Tohu Ve Bohu: Desolation and Waste

   
6 5 2   6   6 5 400
13   6   411
Gematria: 430
 
  Yom Echad

Bereshyt Bara Elohim Et Ha Shamaim Ve Et Ha Eretz
Ve Ha-Eretz Ha-Ita Tohu Ve-Bohu Ve- Hhoshekh Al-Phani Tehoum
           
Tehoum   Al Phani   Ve Hhoshekh   Ve Bohu   Tohu   Ha Ita   Ve Ha Eretz
abyss   on the face   and darkness   and waste   desolation   being   and the earth
And the earth was without form and void; and darkness was upon the face of the deep
vehâ'ârets hâyethâh thohu vâbhohu vechoshekh `al-penêy thehom



  And the earth was without form and void; and darkness was upon the face of the deep -- which is exactly our mental state if we think we understand what that means. Actually, we probably fell alseep right at the beginning when we thought we understood a time before time began.

We have seen that One Dual Energy creates All that is. Existence is doubly created in Bereshyt Bara. Biological life (Hay) appears first in Elohim, and then twice in Et Ha Shamaim Ve Et Ha Eretz -- both the existence of the containers (the Yod in Shamaim) and the life/death of the contained (the Aleph in Eretz) are given biological life.

Perhaps if we had 1) a comprehension of our deep psychological resistances and 2) a sense of our developemental immaturity (as individuals and as a species) and 3) a clue what the "sacred" in "sacred scriptures" really meant, we might respect God's Word a little more and try harder for understanding.

"The Earth being waste and desolation" is what happens to our understanding under the impact of the true meaning of Tohu-Ve-Bohu, which is exactly the opposite -- an incomprehensible and unfathomable whirlpool of life, both of the containers (Yod) and the contained (Aleph), in fertile interpenetration. Follow along:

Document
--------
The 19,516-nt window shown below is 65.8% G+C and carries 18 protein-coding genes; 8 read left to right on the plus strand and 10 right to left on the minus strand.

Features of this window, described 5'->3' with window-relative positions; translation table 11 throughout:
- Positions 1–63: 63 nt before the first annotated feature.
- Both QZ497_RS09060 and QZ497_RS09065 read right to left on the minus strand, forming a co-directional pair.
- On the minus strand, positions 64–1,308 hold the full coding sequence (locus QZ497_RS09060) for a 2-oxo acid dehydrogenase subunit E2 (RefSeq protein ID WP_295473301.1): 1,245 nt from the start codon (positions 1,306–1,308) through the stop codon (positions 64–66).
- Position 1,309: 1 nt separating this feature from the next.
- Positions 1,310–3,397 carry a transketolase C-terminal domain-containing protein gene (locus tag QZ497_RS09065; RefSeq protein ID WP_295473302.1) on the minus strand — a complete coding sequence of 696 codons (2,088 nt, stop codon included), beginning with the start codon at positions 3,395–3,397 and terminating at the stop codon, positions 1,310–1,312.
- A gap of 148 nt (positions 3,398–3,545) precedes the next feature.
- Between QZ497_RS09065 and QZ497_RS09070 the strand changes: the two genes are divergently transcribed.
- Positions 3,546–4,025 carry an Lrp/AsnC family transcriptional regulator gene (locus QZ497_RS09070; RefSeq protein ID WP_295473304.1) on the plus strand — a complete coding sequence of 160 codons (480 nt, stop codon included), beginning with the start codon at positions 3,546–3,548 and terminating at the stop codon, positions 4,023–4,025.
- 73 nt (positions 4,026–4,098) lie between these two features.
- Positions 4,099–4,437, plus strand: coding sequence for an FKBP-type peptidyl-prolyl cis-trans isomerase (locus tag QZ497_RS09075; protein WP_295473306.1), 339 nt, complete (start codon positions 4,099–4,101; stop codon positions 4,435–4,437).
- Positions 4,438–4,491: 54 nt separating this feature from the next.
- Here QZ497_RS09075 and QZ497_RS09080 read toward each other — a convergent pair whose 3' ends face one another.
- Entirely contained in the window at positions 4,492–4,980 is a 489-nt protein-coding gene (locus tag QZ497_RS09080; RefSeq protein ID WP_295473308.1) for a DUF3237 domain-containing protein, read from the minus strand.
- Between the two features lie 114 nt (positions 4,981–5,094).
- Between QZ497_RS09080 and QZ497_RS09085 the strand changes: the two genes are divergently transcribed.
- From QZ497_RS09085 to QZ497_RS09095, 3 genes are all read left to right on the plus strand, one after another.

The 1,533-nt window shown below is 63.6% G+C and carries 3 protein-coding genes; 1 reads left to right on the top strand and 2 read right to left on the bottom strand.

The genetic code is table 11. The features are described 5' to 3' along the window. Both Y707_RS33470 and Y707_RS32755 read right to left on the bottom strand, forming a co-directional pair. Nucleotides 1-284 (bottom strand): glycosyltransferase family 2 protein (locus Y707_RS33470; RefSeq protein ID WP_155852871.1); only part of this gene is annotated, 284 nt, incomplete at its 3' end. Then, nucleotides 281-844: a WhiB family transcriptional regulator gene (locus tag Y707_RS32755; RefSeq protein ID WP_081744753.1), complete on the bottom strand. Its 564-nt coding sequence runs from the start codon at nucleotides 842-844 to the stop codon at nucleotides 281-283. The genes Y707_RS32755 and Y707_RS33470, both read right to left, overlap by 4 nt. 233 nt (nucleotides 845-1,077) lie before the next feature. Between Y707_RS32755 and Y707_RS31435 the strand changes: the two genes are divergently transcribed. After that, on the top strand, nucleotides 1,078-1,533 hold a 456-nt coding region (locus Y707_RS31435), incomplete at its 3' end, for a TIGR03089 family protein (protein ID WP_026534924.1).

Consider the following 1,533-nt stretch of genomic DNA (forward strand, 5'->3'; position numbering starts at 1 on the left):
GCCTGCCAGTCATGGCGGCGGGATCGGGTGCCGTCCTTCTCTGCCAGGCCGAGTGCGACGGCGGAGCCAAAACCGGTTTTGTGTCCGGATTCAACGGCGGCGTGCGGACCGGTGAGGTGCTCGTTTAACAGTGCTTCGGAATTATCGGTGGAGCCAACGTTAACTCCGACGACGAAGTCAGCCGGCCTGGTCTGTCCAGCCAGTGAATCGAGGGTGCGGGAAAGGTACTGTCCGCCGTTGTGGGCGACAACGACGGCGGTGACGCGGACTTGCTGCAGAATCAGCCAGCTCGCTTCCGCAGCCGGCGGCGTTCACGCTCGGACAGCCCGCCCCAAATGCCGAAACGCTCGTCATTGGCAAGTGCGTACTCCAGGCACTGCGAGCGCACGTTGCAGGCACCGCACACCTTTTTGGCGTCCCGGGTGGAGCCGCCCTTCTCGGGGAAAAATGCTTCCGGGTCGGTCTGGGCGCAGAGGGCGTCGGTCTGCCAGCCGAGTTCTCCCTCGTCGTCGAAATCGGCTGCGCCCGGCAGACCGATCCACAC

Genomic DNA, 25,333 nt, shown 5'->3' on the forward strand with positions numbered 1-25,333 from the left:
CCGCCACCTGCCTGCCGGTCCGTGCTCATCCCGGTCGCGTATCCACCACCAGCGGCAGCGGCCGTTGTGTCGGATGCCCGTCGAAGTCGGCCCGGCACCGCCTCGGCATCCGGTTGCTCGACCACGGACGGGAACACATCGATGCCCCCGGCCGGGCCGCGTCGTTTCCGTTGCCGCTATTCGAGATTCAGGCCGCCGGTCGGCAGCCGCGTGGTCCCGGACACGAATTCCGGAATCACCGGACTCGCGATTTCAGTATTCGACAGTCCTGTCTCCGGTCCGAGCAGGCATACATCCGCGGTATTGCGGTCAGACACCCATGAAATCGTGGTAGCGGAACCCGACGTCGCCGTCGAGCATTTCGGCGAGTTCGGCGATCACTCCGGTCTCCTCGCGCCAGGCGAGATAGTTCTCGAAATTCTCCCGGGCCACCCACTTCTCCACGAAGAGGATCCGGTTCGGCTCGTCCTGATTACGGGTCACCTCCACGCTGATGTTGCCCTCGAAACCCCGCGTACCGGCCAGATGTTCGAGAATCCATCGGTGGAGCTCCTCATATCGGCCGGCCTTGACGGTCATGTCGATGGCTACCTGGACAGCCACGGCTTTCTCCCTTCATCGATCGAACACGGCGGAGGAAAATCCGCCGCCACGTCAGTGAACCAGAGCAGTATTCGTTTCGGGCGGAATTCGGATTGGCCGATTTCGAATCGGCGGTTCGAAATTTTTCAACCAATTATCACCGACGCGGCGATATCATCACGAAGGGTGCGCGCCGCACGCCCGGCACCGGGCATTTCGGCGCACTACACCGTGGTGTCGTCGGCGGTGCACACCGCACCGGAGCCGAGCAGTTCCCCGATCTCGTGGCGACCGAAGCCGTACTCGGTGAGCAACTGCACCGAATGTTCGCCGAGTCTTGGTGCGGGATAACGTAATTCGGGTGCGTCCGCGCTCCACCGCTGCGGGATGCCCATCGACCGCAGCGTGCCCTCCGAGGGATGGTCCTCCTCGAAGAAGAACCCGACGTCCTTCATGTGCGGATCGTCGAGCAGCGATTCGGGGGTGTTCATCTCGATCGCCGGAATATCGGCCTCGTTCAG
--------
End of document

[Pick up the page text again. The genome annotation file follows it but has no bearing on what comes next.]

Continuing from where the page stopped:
Ve Eretz: all the container elements in which Aleph (infinite, timeless consciousness) is buried.

Ha-Ita: Hay-Yod-Tav-Hay: two lives, again the Hay of Shamaim and the Hay of Eretz in existence (Yod) and ultimate reality (Tav).

Tohu Ve Bohu: both unstructured (Tav) and structured (Bayt) energy are alive (Hay and Hay) and fertilize (Waw) each other.

Ve Hhoshekh Al-Phani Tehoum: the two lives are further qualified as unconscious and unstructured (dark) energy which is full of potential for existential life in its deepest unstructured, fertile, biological depths.

And so, instead of "nothing" in our sleeping minds, we have the abundance of everything that can be.

That's what the verse actually says, if you bother to read it in the original language of energy and consciousness that it was written in. And reading it in that language, is, of course, awakening to the revelation. And who wouldn't want that?

Tohu Wa Bohu is another double equation of the One Dual Energy.


      What then is the aspect of these container-elements in which Aleph is buried? The life in them simply swarms, uncontrolled, in a state of (says the verse) "Tohu and Bohu", which is a whirlpool of life, not limited to the planet earth, but cosmically including all that exists in the Universe. And, at "the face of its very self", in its very "deepness", that chaos is totally fecund, abundant, prolifically fertile. Such is the "darkness" referred to in the accepted translation. And such is the true meaning of the first part of the second verse concerning Eretz, the so-called earth: that in which Aleph is concealed.
     Suares, Cipher of Genesis, p.81


  Again: Eretz is Aleph buried in the structures (Tsadde) of all containers (Raysh). Its state is described by Tohu Ve Bohu -- doubly alive with the life (Hay) of Tohu (matter) and the life (Hay) of Bohu (form) and Hhosekh Al-Phani Tehoum where unstructured/unconscious energies (Hayt and Phay) are found in their very depths. Eretz is characterized by a double (inner and outer) life and the fertile potential for all possibile possibilities (darkness).

 
2. Rabbi Berachiah said:
It is written (Genesis 1:2), "The earth was Chaos (Tohu) and Desolation (Bohu).
What is the meaning of the word "was" in this verse? This indicates that the Chaos existed previously [and already was].
What is Chaos (Tohu)? Something that confounds (Taha) people.
What is Desolation (Bohu)? It is something that has substance. This is the reason that it is called Bohu, that is, Bo Hu -- "it is in it."
          Aryeh Kaplan, The Bahir, Weiser, 1989, section 2 p.1.